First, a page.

Croatia The Way the Mediterranean Once Was…

With a vibrant history dating back over 2,000 years, Croatiahas been seducing travelers for decades with its unique mix of natural beauty and cultural heritage. Situated on the eastern coast of the Adriatic Sea (across from Italy) and bordering Slovenia, Hungary, Serbia, Bosnia and Herzegovina, and Montenegro, Croatia is home to a number of urban centers, traditional villages and pristine landscapes, including over 1,100 islands and over 600 miles of coastline.

With extensive collections of meticulously preserved architectural and historical treasures scattered throughout the country, it appears as though much hasn’t changed in here since the country’s founding on the ruins of the Roman Empire. But don’t be mistaken —Croatia’s youthful zeal keeps pace with the latest trends in fashion, music, film and art, making it a magnet for celebrities.

Whether you’re looking for a fun-filled family vacation or a romantic, couples-only getaway, Croatia’s rich tapestry of history, art and modern thrills has something for everyone. And since the country has a non-euro economy, exploring Croatiais much easier on the wallet than many European countries.


Described by Lord Byron as "The Pearl of the Adriatic" and believed to have been founded in the 7th century, the ancient city of Dubrovnikis one of Croatia’s most loved and visited spots.  Located on the country’s southern most coast, Dubrovnik is a UNESCO World Heritage Site, and its fairytale fortress (within the Old City) is packed with medieval stone buildings and romantic, winding passageways. Dubrovnikis mainly a cultural destination, which aside from monuments of interest, also offers a series of cultural events and festivals, if you plan to visit the city anytime.

Between  July 10th and August 25th be sure to check out the Dubrovnik Summer Festival. Held since 1949, this annual summer festival features a diverse program of classical music, theater, opera and dance in a variety of settings and venues surroundings and Mediterranean luxury. The island’s largest city, also named Hvar, is rich in culture as it was an important center for early Croatian literature, painting, sculpture, music and architecture. Towering medieval walls (dating from 13th century) and fields of lavender surround the city making for one of the world’s most romantic scenes. Take a walk through the city’s ancient stone streets and spend some time in the city’s main square, the Pjaca. Surrounding the square is where you’ll find many of Hvar’s architectural gems such as St. Stephen’s Cathedral, Bishop’s Palace, the Arsenal, and the Governor’s Palace, all dating from the 15th to 17th century. The Hvar Summer Festival takes place late June to late September and includes classical music concerts performed by national and international artists, and performances by amateur groups from Hvar.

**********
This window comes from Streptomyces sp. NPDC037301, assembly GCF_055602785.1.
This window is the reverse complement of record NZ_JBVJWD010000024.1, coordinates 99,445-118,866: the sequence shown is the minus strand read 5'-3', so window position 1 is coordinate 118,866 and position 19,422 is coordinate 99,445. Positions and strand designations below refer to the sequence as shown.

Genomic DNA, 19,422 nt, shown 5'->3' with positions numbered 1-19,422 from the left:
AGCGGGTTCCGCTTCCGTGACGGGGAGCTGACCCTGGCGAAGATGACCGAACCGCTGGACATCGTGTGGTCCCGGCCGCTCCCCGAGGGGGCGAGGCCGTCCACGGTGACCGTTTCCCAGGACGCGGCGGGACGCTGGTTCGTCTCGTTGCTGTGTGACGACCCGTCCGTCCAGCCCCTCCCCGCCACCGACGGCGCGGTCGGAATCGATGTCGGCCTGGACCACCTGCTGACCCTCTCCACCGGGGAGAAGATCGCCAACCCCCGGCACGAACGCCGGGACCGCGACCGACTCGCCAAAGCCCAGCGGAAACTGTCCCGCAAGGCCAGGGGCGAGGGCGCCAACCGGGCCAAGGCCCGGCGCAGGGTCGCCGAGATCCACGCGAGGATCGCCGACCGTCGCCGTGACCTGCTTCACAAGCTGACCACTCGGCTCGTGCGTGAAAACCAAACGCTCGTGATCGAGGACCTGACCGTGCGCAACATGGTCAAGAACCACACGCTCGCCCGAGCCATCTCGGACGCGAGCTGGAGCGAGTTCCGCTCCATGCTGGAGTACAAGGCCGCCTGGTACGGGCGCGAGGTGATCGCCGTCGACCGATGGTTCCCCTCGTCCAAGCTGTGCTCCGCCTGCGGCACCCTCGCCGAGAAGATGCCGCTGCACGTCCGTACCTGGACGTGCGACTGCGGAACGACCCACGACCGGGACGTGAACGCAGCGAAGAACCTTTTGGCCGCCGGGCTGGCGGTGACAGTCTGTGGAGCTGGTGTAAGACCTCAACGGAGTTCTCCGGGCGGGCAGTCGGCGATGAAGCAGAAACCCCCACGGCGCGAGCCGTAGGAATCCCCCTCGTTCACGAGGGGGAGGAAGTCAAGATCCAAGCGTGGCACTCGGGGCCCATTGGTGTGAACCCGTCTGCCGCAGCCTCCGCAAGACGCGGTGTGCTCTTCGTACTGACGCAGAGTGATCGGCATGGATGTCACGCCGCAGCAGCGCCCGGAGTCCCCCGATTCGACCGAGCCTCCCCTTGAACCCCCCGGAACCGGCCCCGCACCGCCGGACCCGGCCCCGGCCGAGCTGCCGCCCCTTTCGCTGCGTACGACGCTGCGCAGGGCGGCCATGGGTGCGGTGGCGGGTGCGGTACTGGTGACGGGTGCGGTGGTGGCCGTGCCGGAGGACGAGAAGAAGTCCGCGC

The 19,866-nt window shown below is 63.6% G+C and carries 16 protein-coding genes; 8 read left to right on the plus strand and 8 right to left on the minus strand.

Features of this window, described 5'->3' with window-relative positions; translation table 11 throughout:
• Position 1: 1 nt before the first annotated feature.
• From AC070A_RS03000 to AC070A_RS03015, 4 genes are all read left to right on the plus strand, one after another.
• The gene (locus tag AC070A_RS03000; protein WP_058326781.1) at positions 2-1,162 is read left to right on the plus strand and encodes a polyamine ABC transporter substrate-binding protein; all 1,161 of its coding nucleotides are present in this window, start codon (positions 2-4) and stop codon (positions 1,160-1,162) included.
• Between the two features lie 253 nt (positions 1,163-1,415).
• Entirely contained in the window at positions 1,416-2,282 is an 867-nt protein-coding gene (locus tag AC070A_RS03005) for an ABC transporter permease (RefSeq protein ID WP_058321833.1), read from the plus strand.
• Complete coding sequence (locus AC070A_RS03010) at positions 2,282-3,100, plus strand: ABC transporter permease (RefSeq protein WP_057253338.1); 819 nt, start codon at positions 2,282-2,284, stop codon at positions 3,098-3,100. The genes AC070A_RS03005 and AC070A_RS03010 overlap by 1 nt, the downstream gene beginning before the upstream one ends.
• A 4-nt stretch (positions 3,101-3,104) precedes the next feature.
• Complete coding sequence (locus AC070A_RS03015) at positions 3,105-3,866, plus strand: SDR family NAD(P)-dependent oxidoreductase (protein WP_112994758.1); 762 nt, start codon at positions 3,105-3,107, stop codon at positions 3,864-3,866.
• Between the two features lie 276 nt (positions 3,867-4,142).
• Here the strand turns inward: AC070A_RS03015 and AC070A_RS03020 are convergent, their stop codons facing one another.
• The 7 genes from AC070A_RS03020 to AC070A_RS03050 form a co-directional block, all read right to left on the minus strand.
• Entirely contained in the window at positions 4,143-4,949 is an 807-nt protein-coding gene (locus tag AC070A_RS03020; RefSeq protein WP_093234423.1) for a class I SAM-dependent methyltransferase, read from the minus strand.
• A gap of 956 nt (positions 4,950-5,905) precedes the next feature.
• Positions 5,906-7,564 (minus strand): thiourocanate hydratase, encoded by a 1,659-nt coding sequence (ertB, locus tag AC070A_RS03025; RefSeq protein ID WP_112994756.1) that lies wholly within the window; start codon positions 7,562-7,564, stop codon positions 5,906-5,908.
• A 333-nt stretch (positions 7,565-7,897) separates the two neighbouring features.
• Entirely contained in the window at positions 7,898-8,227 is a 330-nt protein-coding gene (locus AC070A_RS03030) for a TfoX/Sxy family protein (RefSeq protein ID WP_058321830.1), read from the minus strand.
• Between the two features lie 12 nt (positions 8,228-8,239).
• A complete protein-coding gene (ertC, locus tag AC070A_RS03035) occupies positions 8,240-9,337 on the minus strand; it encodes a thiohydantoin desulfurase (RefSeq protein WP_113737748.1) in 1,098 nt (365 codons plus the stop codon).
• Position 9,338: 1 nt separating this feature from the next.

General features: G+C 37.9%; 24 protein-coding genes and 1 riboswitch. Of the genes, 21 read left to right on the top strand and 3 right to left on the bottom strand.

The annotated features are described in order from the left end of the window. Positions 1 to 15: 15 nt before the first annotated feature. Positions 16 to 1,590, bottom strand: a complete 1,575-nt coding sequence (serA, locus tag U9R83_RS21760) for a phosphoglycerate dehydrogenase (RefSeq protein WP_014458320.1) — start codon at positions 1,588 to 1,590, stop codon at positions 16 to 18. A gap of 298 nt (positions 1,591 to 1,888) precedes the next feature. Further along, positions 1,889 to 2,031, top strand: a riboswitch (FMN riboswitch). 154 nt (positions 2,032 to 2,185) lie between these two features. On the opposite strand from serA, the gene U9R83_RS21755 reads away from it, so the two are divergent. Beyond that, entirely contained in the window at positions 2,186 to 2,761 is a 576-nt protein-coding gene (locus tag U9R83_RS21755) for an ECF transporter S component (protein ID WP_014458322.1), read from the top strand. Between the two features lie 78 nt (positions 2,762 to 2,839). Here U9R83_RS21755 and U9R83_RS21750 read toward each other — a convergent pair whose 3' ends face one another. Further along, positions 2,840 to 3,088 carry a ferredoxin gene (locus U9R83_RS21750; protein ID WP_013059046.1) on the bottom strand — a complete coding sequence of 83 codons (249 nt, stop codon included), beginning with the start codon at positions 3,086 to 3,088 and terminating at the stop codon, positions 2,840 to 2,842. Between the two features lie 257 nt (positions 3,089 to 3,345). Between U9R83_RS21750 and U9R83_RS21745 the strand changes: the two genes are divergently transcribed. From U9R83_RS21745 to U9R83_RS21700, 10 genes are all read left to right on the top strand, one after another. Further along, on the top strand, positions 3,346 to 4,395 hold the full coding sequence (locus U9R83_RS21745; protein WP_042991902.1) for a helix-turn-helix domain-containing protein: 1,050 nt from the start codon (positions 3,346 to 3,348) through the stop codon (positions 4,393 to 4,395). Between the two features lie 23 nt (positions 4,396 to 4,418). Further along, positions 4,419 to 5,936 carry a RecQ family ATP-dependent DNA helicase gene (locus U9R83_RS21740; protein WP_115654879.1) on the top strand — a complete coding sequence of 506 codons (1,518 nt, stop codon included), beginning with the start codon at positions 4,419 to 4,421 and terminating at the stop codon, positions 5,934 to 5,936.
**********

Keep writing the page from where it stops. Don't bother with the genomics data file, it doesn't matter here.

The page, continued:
Makarska Riviera

Stretching nearly 40 miles along Croatia’s Dalmatian coast, the Makarska Riviera sits squeezed between the magnificent cliffs of the Biokovo mountains (the country’s second highest mountain range) and the shimmering sapphire waters of the Adriatic. A warm, sunny climate, long beaches and plenty of outdoor adventure help make this one of Croatia’s most popular destinations where you can still find plenty of tranquility and activity. At the center is Markarsa, a city noted for its palm-fringed promenade where fashionable cafés, bars and boutiques overlook the city’s picturesque harbor. The city makes an ideal area to base your vacation from as there are many great nearby day trips — such as Zlatni Rat, on the island of Brac. Croatian for “golden horn,” Zlatni Rat is a gorgeous stretch of white pebble beach that extends out into the Adriatic and changes shape depending on the sea’s waves and gentle currents. Strong winds off shore make Zlantni Rat a hotspot for windsurfing. 


Take a walk through the capital city of Zagreband you’ll see a city straddling old-world tradition and modern progress. A great place to start your tour of Zagrebis at the Trg Bana Jelacica, the city’s main square, where you’ll be within walking distance of many of the city’s major sites of interest. From there head for the lively Dolac market, the city’s main market where you can find some great eats, clothing and unique trinkets to take home. Take time to explore the upper town area which includes the Presidential Palace with its colorful guards, the Sabor (parliament), and St. Mark’s Church. In the lower town area you can enjoy some serious shopping on the main street of Ilica or visit one of the more prominent museums or galleries like the Strossmayer Gallery, the Gallery of Modern Art, the Ethnographic Museum and the famous Mimara Museum (which is considered to be one of the finest art galleries in  Europe).


Plitvice Lakes National Park

Established in 1949 in central Croatia,Plitvice Lakes National Park holds a breathtaking abundance of natural splendor and beauty. Unique for its karst topography (a geologic formation created by the dissolution of layers of bedrock), the park was deemed a UNESCO World Heritage Site in 1979. Here hikers will find one of the world’s most spectacular collections of waterfalls and lakes. The lakes are known for their distinctive colors, which range from blue to green to gray, and are always changing color depending on the water’s mineral content and the angle of sunlight. Sixteen lakes have been formed by natural dams of travertine and are separated into the upper and lower lakes. Make sure to bring your camera as you’ll discover countless postcard worthy vistas and easily accessible lake views throughout the park, along with miles of hiking and cycling trails.


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